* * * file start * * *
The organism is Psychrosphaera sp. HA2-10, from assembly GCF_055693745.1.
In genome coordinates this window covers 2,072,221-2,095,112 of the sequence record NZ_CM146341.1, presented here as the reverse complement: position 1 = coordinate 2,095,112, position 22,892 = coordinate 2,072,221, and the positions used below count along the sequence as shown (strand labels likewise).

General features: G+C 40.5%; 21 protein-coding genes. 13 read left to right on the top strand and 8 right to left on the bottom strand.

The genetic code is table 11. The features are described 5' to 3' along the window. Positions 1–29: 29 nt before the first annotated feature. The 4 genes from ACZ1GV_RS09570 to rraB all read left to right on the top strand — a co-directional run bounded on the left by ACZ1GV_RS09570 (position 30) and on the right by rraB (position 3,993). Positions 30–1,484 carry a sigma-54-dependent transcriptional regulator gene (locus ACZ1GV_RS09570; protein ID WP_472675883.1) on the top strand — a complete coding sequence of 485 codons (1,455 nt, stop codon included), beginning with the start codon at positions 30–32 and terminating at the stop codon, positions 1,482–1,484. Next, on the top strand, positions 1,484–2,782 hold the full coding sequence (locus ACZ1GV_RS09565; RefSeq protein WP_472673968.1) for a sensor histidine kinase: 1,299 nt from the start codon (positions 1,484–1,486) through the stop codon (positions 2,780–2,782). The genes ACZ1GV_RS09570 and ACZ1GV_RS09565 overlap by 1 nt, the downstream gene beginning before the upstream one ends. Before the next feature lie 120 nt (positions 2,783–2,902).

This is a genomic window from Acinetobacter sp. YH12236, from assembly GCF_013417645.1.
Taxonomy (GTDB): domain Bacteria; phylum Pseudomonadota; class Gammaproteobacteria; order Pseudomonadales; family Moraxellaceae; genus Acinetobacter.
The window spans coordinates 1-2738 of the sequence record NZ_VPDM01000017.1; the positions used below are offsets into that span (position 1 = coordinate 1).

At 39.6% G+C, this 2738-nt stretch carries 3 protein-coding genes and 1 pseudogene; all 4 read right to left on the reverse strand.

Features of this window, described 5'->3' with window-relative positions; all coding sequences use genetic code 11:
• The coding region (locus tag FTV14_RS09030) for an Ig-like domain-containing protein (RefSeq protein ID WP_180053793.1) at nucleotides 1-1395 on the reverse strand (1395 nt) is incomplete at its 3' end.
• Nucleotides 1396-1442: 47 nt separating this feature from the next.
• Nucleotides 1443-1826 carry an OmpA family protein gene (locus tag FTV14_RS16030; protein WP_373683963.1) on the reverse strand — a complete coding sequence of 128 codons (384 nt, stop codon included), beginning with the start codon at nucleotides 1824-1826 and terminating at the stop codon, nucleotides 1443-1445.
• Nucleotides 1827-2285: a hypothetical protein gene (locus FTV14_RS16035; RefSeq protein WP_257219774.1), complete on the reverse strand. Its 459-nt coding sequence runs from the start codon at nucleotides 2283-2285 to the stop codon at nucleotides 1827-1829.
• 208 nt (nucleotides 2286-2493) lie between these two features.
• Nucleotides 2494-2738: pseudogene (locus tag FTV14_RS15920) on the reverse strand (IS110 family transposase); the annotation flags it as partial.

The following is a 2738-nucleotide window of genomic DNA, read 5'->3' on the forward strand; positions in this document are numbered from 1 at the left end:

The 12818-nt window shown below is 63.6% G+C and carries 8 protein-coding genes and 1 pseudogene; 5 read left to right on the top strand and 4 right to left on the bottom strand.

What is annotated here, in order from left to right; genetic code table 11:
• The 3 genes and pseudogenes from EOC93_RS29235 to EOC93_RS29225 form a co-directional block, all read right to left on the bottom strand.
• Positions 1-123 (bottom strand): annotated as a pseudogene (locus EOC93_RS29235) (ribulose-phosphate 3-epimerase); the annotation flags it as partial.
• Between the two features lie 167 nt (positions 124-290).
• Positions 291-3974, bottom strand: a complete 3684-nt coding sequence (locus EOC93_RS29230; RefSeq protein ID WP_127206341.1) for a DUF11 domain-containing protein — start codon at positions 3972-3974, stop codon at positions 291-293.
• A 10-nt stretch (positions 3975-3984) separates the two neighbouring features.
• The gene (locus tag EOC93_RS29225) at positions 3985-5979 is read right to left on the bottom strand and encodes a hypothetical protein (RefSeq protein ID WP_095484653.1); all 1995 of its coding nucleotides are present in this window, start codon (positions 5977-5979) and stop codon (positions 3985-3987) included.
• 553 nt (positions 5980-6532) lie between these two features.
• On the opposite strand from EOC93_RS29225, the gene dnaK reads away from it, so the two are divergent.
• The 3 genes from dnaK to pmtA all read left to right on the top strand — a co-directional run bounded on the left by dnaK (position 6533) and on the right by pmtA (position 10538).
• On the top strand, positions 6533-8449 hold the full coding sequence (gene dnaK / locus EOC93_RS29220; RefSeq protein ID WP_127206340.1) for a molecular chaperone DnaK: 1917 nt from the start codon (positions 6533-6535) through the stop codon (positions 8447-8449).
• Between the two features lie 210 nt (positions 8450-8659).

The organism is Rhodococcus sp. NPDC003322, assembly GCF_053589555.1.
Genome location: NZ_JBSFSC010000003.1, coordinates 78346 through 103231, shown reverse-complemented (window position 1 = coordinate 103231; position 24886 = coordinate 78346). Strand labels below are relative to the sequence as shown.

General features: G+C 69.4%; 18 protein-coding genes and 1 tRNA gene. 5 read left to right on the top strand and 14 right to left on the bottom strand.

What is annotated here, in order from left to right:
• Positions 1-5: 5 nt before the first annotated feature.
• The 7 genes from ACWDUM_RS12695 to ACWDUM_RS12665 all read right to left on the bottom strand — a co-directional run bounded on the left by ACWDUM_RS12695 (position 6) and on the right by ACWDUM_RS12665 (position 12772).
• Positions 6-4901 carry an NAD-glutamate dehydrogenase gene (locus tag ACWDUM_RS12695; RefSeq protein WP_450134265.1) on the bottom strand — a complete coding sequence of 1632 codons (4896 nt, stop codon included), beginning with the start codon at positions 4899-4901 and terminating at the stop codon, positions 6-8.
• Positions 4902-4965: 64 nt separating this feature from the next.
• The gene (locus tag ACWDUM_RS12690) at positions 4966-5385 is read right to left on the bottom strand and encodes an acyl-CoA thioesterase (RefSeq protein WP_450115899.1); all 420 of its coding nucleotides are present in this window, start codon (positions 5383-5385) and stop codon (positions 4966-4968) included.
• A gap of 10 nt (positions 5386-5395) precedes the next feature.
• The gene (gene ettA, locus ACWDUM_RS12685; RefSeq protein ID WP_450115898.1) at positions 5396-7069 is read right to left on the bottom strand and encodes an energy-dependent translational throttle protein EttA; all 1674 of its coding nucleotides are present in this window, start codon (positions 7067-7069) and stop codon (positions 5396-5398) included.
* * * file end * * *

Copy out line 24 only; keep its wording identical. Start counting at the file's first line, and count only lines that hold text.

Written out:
• The gene (locus tag EOC93_RS29225) at positions 3985-5979 is read right to left on the bottom strand and encodes a hypothetical protein (RefSeq protein ID WP_095484653.1); all 1995 of its coding nucleotides are present in this window, start codon (positions 5977-5979) and stop codon (positions 3985-3987) included.